Hooking up multiple loops of track

If you have more than one train and loop of track, you can wire the base posts together to save wire. The trick is to phase your transformers first so they have the same polarity. Then the two base posts become interchangeable.

To save a lot of wire while providing maximum electrical consistency for smooth operation, run three loops of 14-gauge or 12-gauge wire underneath your table. One loop connects to your base posts. I like white for this connection. The other loops of wire are dedicated to each loop of track. Use black and a third color, such as red, for these connections. Then run feeder wires from your loop of wire up to every fourth track section on your layout above.

To connect your loops to the feeder wires or the transformer, use your favorite wire splicing method. I find soldering wires under a table cumbersome, so I prefer to use wire nuts or, better yet, lever terminal blocks. Cut into the wire loop, then strip about a half-inch of insulation off each end, and a half inch off your feeder wire. Then open three levers, insert each wire, then close the levers. I find this faster than using wire nuts, and it makes future changes to the wiring very quick and easy.

When you wire accessories, it’s probably overkill to dedicate a loop of wire to those. You can connect one post from the accessory to the nearest white wire, then connect all of the remaining accessory posts together and run one wire from the accessory nearest the transformer to the 15 volt post on the transformer.

Related questions

Can you use other transformers with American Flyer trains?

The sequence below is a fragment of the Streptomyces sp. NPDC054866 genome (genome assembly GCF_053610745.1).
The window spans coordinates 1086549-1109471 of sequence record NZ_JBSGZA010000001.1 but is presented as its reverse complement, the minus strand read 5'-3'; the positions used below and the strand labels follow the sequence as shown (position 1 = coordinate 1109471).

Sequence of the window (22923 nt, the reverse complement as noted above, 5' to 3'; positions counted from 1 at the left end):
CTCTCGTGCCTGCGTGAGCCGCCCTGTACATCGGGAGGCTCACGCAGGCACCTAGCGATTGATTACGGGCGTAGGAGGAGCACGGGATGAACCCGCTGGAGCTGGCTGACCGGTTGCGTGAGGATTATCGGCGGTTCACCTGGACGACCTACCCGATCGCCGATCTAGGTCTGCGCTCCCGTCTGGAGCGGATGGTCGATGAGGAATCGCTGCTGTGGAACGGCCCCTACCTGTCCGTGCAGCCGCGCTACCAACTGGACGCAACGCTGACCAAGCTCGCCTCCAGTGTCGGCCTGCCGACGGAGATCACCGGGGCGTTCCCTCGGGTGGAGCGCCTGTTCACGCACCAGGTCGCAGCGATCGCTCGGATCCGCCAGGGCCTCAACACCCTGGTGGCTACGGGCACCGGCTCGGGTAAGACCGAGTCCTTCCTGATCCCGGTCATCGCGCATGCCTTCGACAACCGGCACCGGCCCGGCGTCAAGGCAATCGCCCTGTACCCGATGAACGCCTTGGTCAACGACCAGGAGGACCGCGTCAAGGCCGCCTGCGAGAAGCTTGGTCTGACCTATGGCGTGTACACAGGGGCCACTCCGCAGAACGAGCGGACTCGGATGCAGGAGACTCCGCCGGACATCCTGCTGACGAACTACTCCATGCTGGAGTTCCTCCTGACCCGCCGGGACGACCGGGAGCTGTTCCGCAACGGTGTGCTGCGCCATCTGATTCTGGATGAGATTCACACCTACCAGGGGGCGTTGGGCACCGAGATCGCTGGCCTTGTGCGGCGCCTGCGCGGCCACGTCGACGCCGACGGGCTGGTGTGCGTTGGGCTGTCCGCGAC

You can use an American Flyer transformer to power other makes of trains, such as Marx or Lionel, and vice versa. Gilbert and Marx used very similar voltages so they are a good match for each other. Lionel used a slightly higher voltage so go easy on the throttle when using a Lionel transformer with American Flyer trains.

American Flyer transformers don’t have the button to operate a Lionel whistle, and since their top voltage is 3-5 volts lower than Lionel, they won’t operate a Lionel train at full speed. But other than those two things, an American Flyer transformer still works with Lionel.

What size wire should you use with American Flyer trains?

If your layout is 8×8 or smaller, you can use 14-gauge wire between your transformer and track. For a layout larger than 8×8, you’ll want 12-gauge wire. Using wire that is too thin leads to overheating and voltage drop. If you want a smooth-running train, you’ll need to deal with voltage drop. Here’s how.

If you run loops of wire under your table like I describe above, you can use the heavier wire for the loops, and use 18-gauge wire between the loops and the track. Short lengths of 18 gauge wire at the end don’t cause the voltage to drop significantly.